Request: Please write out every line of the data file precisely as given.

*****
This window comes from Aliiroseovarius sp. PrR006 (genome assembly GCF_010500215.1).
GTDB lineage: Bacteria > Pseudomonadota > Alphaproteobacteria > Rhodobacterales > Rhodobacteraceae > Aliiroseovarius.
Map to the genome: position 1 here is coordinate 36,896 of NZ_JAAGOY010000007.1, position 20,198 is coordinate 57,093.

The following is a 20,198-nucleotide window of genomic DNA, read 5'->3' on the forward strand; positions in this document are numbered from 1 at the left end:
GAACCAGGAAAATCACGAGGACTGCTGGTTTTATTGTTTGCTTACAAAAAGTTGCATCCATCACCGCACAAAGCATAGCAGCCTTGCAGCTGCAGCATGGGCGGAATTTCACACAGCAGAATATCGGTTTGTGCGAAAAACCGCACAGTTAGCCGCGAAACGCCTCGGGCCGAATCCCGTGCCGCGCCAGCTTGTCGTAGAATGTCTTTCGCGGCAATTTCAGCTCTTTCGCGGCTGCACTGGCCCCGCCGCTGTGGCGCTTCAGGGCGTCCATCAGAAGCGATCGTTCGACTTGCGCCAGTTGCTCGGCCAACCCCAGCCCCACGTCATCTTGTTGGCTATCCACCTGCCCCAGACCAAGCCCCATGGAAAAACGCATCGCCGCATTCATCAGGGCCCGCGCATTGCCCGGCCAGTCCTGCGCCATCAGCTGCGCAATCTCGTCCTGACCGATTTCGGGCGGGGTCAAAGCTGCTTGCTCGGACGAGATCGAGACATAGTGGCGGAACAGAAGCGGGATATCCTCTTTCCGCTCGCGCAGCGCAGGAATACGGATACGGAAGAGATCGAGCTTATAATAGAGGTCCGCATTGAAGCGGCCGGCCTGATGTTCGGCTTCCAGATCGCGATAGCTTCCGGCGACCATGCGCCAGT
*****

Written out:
This window comes from Aliiroseovarius sp. PrR006 (genome assembly GCF_010500215.1).
GTDB lineage: Bacteria > Pseudomonadota > Alphaproteobacteria > Rhodobacterales > Rhodobacteraceae > Aliiroseovarius.
Map to the genome: position 1 here is coordinate 36,896 of NZ_JAAGOY010000007.1, position 20,198 is coordinate 57,093.

The following is a 20,198-nucleotide window of genomic DNA, read 5'->3' on the forward strand; positions in this document are numbered from 1 at the left end:
GAACCAGGAAAATCACGAGGACTGCTGGTTTTATTGTTTGCTTACAAAAAGTTGCATCCATCACCGCACAAAGCATAGCAGCCTTGCAGCTGCAGCATGGGCGGAATTTCACACAGCAGAATATCGGTTTGTGCGAAAAACCGCACAGTTAGCCGCGAAACGCCTCGGGCCGAATCCCGTGCCGCGCCAGCTTGTCGTAGAATGTCTTTCGCGGCAATTTCAGCTCTTTCGCGGCTGCACTGGCCCCGCCGCTGTGGCGCTTCAGGGCGTCCATCAGAAGCGATCGTTCGACTTGCGCCAGTTGCTCGGCCAACCCCAGCCCCACGTCATCTTGTTGGCTATCCACCTGCCCCAGACCAAGCCCCATGGAAAAACGCATCGCCGCATTCATCAGGGCCCGCGCATTGCCCGGCCAGTCCTGCGCCATCAGCTGCGCAATCTCGTCCTGACCGATTTCGGGCGGGGTCAAAGCTGCTTGCTCGGACGAGATCGAGACATAGTGGCGGAACAGAAGCGGGATATCCTCTTTCCGCTCGCGCAGCGCAGGAATACGGATACGGAAGAGATCGAGCTTATAATAGAGGTCCGCATTGAAGCGGCCGGCCTGATGTTCGGCTTCCAGATCGCGATAGCTTCCGGCGACCATGCGCCAGT